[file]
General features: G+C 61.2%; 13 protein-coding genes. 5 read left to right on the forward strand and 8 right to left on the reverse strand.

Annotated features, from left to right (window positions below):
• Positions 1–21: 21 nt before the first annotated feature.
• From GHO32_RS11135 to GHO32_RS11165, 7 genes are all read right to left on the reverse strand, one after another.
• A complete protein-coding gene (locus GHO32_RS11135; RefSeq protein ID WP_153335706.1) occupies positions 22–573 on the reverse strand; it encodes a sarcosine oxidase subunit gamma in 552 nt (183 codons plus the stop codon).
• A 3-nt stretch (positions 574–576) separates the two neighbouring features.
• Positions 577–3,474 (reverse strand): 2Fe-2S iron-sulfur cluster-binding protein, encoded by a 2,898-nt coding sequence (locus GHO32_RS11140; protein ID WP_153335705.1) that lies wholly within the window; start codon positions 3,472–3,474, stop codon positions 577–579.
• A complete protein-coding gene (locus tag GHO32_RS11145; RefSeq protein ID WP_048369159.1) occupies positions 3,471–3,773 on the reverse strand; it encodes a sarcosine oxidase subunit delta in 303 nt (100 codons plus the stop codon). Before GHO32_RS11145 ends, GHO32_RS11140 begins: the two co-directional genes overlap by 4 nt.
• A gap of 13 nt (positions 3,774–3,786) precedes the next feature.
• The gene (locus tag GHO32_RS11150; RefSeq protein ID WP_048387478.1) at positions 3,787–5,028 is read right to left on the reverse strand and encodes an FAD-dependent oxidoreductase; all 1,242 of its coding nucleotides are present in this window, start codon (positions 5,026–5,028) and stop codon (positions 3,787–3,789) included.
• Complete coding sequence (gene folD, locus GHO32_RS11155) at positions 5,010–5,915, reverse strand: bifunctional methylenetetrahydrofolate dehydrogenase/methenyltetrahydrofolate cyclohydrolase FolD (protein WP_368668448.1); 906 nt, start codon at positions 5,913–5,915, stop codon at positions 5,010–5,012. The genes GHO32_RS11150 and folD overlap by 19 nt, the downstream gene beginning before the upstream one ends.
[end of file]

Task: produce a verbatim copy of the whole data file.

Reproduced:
General features: G+C 61.2%; 13 protein-coding genes. 5 read left to right on the forward strand and 8 right to left on the reverse strand.

Annotated features, from left to right (window positions below):
• Positions 1–21: 21 nt before the first annotated feature.
• From GHO32_RS11135 to GHO32_RS11165, 7 genes are all read right to left on the reverse strand, one after another.
• A complete protein-coding gene (locus GHO32_RS11135; RefSeq protein ID WP_153335706.1) occupies positions 22–573 on the reverse strand; it encodes a sarcosine oxidase subunit gamma in 552 nt (183 codons plus the stop codon).
• A 3-nt stretch (positions 574–576) separates the two neighbouring features.
• Positions 577–3,474 (reverse strand): 2Fe-2S iron-sulfur cluster-binding protein, encoded by a 2,898-nt coding sequence (locus GHO32_RS11140; protein ID WP_153335705.1) that lies wholly within the window; start codon positions 3,472–3,474, stop codon positions 577–579.
• A complete protein-coding gene (locus tag GHO32_RS11145; RefSeq protein ID WP_048369159.1) occupies positions 3,471–3,773 on the reverse strand; it encodes a sarcosine oxidase subunit delta in 303 nt (100 codons plus the stop codon). Before GHO32_RS11145 ends, GHO32_RS11140 begins: the two co-directional genes overlap by 4 nt.
• A gap of 13 nt (positions 3,774–3,786) precedes the next feature.
• The gene (locus tag GHO32_RS11150; RefSeq protein ID WP_048387478.1) at positions 3,787–5,028 is read right to left on the reverse strand and encodes an FAD-dependent oxidoreductase; all 1,242 of its coding nucleotides are present in this window, start codon (positions 5,026–5,028) and stop codon (positions 3,787–3,789) included.
• Complete coding sequence (gene folD, locus GHO32_RS11155) at positions 5,010–5,915, reverse strand: bifunctional methylenetetrahydrofolate dehydrogenase/methenyltetrahydrofolate cyclohydrolase FolD (protein WP_368668448.1); 906 nt, start codon at positions 5,913–5,915, stop codon at positions 5,010–5,012. The genes GHO32_RS11150 and folD overlap by 19 nt, the downstream gene beginning before the upstream one ends.